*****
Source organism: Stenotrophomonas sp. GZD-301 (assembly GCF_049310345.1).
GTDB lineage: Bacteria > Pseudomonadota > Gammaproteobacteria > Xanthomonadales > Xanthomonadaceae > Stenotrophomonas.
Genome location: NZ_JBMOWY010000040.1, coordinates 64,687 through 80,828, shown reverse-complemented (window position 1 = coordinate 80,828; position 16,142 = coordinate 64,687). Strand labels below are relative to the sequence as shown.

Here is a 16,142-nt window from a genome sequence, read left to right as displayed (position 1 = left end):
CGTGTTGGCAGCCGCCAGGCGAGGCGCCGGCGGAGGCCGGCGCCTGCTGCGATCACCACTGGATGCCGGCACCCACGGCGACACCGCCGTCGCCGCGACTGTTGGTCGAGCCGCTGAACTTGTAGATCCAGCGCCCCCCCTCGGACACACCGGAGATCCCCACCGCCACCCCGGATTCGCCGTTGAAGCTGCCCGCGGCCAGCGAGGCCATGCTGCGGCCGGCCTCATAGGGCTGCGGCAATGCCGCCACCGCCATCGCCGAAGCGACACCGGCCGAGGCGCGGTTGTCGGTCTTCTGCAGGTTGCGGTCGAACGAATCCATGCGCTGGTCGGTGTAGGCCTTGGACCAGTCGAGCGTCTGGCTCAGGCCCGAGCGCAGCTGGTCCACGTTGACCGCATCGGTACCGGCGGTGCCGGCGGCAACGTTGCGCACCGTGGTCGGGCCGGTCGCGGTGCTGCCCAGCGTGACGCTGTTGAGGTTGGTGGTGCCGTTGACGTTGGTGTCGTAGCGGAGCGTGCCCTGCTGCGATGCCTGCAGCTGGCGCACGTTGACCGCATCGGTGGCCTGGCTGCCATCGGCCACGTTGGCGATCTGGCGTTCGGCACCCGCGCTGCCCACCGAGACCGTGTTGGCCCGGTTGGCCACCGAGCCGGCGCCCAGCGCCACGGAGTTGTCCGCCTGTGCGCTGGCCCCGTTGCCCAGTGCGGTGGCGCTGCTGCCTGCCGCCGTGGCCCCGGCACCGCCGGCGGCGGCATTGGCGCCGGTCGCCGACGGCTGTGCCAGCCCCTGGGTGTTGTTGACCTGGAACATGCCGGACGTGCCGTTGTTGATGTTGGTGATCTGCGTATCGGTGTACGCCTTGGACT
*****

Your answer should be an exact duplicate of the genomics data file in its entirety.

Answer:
Source organism: Stenotrophomonas sp. GZD-301 (assembly GCF_049310345.1).
GTDB lineage: Bacteria > Pseudomonadota > Gammaproteobacteria > Xanthomonadales > Xanthomonadaceae > Stenotrophomonas.
Genome location: NZ_JBMOWY010000040.1, coordinates 64,687 through 80,828, shown reverse-complemented (window position 1 = coordinate 80,828; position 16,142 = coordinate 64,687). Strand labels below are relative to the sequence as shown.

Here is a 16,142-nt window from a genome sequence, read left to right as displayed (position 1 = left end):
CGTGTTGGCAGCCGCCAGGCGAGGCGCCGGCGGAGGCCGGCGCCTGCTGCGATCACCACTGGATGCCGGCACCCACGGCGACACCGCCGTCGCCGCGACTGTTGGTCGAGCCGCTGAACTTGTAGATCCAGCGCCCCCCCTCGGACACACCGGAGATCCCCACCGCCACCCCGGATTCGCCGTTGAAGCTGCCCGCGGCCAGCGAGGCCATGCTGCGGCCGGCCTCATAGGGCTGCGGCAATGCCGCCACCGCCATCGCCGAAGCGACACCGGCCGAGGCGCGGTTGTCGGTCTTCTGCAGGTTGCGGTCGAACGAATCCATGCGCTGGTCGGTGTAGGCCTTGGACCAGTCGAGCGTCTGGCTCAGGCCCGAGCGCAGCTGGTCCACGTTGACCGCATCGGTACCGGCGGTGCCGGCGGCAACGTTGCGCACCGTGGTCGGGCCGGTCGCGGTGCTGCCCAGCGTGACGCTGTTGAGGTTGGTGGTGCCGTTGACGTTGGTGTCGTAGCGGAGCGTGCCCTGCTGCGATGCCTGCAGCTGGCGCACGTTGACCGCATCGGTGGCCTGGCTGCCATCGGCCACGTTGGCGATCTGGCGTTCGGCACCCGCGCTGCCCACCGAGACCGTGTTGGCCCGGTTGGCCACCGAGCCGGCGCCCAGCGCCACGGAGTTGTCCGCCTGTGCGCTGGCCCCGTTGCCCAGTGCGGTGGCGCTGCTGCCTGCCGCCGTGGCCCCGGCACCGCCGGCGGCGGCATTGGCGCCGGTCGCCGACGGCTGTGCCAGCCCCTGGGTGTTGTTGACCTGGAACATGCCGGACGTGCCGTTGTTGATGTTGGTGATCTGCGTATCGGTGTACGCCTTGGACT